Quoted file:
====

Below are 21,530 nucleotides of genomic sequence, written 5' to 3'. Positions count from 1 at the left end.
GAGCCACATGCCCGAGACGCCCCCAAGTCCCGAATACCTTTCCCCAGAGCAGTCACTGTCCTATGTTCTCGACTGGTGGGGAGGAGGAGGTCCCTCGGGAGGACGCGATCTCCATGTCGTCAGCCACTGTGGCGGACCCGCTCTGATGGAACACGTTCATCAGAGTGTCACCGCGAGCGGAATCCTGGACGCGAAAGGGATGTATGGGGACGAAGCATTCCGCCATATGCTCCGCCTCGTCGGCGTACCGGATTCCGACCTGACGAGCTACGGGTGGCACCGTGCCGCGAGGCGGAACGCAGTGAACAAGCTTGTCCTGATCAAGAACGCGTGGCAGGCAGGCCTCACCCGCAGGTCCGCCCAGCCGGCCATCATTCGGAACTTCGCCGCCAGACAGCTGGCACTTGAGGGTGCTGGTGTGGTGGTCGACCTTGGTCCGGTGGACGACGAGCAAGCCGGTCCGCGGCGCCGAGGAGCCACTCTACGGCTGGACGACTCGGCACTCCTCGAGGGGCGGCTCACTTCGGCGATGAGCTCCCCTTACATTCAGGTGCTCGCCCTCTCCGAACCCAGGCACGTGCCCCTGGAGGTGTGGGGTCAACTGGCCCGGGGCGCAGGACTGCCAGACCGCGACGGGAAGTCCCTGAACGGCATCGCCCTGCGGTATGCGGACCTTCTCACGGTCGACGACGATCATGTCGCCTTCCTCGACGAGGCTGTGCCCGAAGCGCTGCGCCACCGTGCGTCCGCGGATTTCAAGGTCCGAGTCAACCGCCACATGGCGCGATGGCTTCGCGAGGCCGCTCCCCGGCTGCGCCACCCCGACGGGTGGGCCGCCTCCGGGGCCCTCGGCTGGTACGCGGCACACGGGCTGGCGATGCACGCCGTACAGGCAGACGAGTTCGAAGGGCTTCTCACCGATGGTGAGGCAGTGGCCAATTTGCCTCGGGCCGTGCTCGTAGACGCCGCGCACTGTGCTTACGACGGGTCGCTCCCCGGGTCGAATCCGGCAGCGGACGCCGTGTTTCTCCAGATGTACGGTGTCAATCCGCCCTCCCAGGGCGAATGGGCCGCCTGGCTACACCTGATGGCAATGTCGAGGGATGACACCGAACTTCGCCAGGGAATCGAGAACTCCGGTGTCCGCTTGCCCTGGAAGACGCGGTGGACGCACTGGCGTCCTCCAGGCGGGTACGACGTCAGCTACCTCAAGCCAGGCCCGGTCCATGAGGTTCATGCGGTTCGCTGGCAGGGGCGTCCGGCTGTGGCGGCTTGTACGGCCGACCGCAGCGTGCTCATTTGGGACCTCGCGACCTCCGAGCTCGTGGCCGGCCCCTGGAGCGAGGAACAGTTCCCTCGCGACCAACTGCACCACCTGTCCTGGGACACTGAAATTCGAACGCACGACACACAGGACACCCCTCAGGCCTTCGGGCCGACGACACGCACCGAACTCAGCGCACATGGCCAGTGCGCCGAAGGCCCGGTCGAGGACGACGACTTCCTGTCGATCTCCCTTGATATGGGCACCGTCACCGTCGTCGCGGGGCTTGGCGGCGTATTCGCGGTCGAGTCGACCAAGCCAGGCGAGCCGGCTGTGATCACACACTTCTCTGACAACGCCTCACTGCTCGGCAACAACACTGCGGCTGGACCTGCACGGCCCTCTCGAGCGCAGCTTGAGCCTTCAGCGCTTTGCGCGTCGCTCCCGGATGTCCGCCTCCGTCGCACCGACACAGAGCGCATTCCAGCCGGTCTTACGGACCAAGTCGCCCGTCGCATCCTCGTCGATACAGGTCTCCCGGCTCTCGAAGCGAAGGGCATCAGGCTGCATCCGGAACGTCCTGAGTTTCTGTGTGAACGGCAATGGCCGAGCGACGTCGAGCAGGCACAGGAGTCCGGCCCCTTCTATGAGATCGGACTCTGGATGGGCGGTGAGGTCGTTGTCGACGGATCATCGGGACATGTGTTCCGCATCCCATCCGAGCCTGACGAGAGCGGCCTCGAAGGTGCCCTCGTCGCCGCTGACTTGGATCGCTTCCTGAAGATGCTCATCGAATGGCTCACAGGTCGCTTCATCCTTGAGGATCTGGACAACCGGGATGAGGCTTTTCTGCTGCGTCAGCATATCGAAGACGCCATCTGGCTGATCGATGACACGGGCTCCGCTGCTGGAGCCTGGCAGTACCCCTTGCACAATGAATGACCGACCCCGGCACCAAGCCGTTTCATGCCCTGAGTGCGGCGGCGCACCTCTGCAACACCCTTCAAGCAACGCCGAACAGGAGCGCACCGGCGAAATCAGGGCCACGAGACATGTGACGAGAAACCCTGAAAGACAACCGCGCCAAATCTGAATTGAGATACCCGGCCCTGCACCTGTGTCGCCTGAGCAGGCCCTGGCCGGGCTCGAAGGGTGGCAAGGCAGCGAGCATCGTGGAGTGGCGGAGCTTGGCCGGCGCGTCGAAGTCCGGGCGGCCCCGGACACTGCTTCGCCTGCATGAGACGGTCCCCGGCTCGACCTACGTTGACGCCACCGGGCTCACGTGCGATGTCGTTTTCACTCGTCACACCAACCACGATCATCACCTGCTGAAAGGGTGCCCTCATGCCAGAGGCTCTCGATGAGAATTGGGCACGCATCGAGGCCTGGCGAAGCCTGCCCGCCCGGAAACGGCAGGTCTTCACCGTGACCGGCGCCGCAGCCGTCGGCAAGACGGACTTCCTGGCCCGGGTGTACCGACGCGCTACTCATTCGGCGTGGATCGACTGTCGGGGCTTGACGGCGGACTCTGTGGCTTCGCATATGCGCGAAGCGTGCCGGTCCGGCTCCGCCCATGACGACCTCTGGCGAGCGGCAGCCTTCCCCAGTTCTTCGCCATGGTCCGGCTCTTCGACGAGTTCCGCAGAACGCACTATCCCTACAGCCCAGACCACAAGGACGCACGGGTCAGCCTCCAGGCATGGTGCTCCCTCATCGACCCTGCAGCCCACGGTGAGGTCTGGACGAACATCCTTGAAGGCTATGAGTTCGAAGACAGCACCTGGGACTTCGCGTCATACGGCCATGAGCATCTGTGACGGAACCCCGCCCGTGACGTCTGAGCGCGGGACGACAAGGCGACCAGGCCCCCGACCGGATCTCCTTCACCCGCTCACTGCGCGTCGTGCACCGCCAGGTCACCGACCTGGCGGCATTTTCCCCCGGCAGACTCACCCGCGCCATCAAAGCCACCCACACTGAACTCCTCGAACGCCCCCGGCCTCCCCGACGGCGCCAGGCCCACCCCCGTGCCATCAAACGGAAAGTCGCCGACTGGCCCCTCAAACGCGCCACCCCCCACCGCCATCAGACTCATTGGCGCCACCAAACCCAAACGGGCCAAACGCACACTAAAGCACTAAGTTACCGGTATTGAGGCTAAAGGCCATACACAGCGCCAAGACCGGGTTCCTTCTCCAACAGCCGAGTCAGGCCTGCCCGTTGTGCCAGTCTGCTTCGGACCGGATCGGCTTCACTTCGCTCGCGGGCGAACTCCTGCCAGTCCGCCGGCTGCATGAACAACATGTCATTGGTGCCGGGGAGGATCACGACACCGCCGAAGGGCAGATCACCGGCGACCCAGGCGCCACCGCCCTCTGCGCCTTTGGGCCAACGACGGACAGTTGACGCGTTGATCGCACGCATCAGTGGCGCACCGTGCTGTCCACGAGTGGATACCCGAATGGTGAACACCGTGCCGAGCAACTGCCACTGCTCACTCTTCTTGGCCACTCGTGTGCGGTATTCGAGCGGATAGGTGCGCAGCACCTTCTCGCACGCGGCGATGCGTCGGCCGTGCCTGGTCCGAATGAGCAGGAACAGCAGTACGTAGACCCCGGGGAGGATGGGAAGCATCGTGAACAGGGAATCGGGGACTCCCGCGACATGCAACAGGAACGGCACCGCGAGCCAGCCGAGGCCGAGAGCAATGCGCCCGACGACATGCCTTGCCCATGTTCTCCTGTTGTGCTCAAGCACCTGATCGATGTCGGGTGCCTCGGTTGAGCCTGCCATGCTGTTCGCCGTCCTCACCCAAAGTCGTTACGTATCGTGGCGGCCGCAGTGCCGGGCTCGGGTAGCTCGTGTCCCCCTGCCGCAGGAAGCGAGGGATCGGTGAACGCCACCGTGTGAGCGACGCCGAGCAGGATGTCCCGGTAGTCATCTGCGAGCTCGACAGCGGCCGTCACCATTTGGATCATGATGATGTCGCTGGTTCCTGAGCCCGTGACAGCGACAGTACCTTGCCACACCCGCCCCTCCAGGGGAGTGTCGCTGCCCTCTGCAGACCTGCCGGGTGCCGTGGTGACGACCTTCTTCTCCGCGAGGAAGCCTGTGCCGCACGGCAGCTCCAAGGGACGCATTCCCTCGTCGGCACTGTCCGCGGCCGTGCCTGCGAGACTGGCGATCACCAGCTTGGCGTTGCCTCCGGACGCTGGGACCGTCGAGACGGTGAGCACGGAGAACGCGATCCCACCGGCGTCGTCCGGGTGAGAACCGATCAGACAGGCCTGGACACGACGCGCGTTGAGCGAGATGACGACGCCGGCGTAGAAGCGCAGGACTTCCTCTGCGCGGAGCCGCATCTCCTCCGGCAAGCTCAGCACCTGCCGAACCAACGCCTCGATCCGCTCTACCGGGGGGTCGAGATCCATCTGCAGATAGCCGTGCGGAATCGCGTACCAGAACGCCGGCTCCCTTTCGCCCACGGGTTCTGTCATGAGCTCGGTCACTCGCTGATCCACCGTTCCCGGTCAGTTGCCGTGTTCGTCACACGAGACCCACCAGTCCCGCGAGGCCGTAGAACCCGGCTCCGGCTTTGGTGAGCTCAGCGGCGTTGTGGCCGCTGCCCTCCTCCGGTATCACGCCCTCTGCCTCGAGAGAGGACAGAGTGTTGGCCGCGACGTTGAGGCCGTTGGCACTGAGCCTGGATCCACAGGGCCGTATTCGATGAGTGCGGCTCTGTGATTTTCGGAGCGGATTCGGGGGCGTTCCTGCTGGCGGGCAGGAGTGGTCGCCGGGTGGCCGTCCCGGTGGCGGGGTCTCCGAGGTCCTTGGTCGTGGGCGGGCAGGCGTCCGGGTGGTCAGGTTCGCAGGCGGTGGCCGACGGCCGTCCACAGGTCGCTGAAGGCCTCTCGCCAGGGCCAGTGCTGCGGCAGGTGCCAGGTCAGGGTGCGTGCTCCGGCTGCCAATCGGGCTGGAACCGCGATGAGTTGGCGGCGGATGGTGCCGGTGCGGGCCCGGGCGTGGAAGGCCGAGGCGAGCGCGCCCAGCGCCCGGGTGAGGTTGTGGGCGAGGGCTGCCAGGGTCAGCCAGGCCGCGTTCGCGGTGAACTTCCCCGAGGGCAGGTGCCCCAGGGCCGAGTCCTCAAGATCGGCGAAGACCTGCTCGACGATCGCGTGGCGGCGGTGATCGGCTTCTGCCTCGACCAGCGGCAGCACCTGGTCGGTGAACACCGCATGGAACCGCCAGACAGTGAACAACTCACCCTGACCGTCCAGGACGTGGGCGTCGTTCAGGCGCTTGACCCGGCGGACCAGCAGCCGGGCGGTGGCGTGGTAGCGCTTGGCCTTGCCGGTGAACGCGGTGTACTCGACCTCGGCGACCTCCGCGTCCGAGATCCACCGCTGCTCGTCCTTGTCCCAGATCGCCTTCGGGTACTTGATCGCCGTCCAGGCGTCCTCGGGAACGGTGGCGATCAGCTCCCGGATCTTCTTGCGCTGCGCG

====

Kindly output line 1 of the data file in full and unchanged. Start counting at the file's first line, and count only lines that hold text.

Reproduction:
Below are 21,530 nucleotides of genomic sequence, written 5' to 3'. Positions count from 1 at the left end.